Tuesday, June 9, 2009

It Doesn’t Need to be Related to HIV to be Important

Nairobi, perhaps in common with other cities in developing countries, is a curious sort of place. Many economic, health, education, infrastructure and other social indicators are the best in the country. You would think that the majority of people there lived well, at least when compared with rural Kenyans or Kenyans living in other cities. Out of eight Kenyan provinces, only Central is anywhere near as prosperous as Nairobi.

However, an estimated three quarters of people living in Nairobi live in slums. People in cities are often better off, or are seen as being better off, than those in rural areas. Perhaps, like Nairobi, those in slums simply don't count. The government barely recognises the existence of slums except when they send in the police to shoot people, almost at random, in the name of anti-terrorism. They consider slum dwellings to be illegal and therefore not entitled to resources.

As a result, slum dwellers in Nairobi, the majority of the capital's citizens, suffer from terrible poverty. But when the country experiences food shortages, as it is doing at present, the aid tends to go to other areas and to pass over Nairobi. As a result, there are serious levels of malnutrition in this city that tries to be so Western and cosmopolitan.

Cities like Nairobi, Mombasa, Eldoret, Nakuru and Kisumu have been growing rapidly for several decades. Public services, far from growing, have stagnated or been reduced because of poor governance, internal and external. Right now, poverty, food insecurity, unemployment and other factors are driving people to cities in greater numbers. Therefore, the problems are becoming more acute.

It's very hard to demonstrate any causal connection between poverty and HIV. Rather than attempting to do so, I would argue that poverty itself is abhorrent. HIV is a terrible disease but it is just one of many. I would not argue that poverty needs to be alleviated because it causes HIV. Poverty needs to be alleviated because it denies people many of their rights. As a result of poverty people suffer numerous health problems, they often receive little or no education, they have reduced life expectancy and they live in poor and degrading conditions.

It's clear enough that some people are exposed to HIV because they are poor. But others are more vulnerable because they have not had enough education. Others still are vulnerable because of their lifestyle, their gender, their sexuality or their working conditions, etc. In Kenya, most cases of HIV are sexually transmitted, but the conditions under which people have sex, when, how often and with whom, are another matter. The things that make people more vulnerable to HIV are often not related to sexual behaviour. People who are in bad overall health, for example, are more susceptible to diseases, including HIV.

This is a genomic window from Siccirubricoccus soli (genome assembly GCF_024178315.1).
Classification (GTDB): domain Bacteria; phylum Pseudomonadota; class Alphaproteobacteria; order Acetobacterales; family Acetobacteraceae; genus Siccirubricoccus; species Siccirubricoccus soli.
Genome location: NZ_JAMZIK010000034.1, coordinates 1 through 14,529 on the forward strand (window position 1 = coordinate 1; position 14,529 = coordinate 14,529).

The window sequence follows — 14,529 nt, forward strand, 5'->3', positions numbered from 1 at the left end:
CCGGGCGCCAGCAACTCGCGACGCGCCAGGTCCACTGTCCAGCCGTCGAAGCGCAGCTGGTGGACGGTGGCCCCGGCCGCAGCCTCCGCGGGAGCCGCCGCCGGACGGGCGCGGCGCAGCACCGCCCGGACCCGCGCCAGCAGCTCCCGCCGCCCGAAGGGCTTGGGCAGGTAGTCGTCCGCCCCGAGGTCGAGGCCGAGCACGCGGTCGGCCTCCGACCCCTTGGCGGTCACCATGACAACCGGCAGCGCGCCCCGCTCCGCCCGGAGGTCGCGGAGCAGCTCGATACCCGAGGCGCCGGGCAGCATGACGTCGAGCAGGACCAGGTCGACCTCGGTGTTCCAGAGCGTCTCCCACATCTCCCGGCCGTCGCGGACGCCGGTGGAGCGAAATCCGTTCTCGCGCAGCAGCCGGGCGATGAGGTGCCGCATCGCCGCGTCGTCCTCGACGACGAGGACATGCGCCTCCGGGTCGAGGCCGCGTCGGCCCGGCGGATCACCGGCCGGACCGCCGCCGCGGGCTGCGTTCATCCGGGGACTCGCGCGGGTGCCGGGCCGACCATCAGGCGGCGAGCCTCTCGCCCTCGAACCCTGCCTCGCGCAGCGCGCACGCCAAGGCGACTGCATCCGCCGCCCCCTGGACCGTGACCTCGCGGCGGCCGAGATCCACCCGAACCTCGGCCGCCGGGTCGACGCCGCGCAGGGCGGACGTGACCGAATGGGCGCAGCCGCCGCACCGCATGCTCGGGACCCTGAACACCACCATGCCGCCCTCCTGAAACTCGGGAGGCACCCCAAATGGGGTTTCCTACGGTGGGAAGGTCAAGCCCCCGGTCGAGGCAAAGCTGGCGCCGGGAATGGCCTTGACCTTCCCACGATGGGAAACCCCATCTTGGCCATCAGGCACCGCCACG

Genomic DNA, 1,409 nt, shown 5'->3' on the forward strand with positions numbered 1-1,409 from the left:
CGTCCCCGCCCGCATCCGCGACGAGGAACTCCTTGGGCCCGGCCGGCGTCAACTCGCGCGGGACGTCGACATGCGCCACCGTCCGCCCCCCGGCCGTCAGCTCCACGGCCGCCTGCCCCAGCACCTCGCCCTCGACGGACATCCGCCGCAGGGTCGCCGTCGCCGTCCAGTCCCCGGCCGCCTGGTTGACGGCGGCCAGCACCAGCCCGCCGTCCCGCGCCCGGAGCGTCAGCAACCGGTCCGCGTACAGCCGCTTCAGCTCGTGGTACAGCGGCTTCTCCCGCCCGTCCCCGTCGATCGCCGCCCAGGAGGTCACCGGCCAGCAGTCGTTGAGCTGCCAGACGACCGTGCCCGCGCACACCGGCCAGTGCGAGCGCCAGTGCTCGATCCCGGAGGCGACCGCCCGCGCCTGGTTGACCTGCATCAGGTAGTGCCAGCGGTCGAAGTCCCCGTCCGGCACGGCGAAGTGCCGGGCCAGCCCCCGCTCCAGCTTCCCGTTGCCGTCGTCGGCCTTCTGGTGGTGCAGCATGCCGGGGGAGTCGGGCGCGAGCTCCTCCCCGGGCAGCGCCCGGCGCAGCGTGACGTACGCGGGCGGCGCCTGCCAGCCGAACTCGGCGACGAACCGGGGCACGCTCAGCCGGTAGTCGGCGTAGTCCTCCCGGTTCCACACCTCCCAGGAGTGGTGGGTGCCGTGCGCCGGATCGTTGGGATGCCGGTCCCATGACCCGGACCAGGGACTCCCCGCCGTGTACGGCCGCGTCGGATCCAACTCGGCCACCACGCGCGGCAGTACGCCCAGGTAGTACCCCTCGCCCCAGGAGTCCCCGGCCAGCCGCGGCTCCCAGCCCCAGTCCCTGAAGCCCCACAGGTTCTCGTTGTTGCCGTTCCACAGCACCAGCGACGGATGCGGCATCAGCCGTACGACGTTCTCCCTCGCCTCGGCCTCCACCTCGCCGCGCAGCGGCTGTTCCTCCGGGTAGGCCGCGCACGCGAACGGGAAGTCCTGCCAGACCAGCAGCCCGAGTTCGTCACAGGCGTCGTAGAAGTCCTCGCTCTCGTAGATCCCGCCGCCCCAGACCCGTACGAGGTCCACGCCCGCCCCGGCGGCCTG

Since the 1980s, education, health and other social services have been reduced and continue to be reduced nearly thirty years later. HIV probably arrived in Kenya in the late 1970s and spread rapidly throughout the 1980s and 90s. It took a long time for the world to realise what sort of disease HIV is and to work out how to react to it. But in Kenya and many other countries, health, education and other social services were inadequate. They are still inadequate and most efforts to reduce the spread of HIV to date have failed.

HIV is still spreading in many parts of Kenya. True, prevalence has dropped in some places where it was once very high. But this is to a large extent because many people have died. In other areas, where HIV has been low for a long time, it is now increasing. And some places have had high HIV prevalence for a long time and it remains high. The figures have fluctuated over the years but the backslapping that has gone on in Kenya, Tanzania and even Uganda is premature.

The vast majority of Kenyans don't know their status. The vast majority of people who are HIV positive don't know their status. The county's health service does not have the capacity to test everyone. The country's education sector is in no condition to give even a basic education to many people, let alone sex and health education. When people become ill, many will suffer unnecessarily and die unnecessarily because of the inadequacies of the health services. Billions of dollars of aid money is going to treating and caring for people already infected with HIV but much of this, too, is being wasted.

The health of many Kenyans is bad. The determinants of health are many and various but include things like water and sanitation, food and nutrition, housing and environment, health services, education and infrastructure. Dealing with these determinants of health, may or may not directly reduce HIV transmission but people have a right to health.

Similar arguments apply to poverty. Poverty alleviation may not directly reduce HIV transmission but it will help give people access to clean water, adequate nutrition, better housing, etc. These are all rights and they don't need to be related to HIV to deserve attention.


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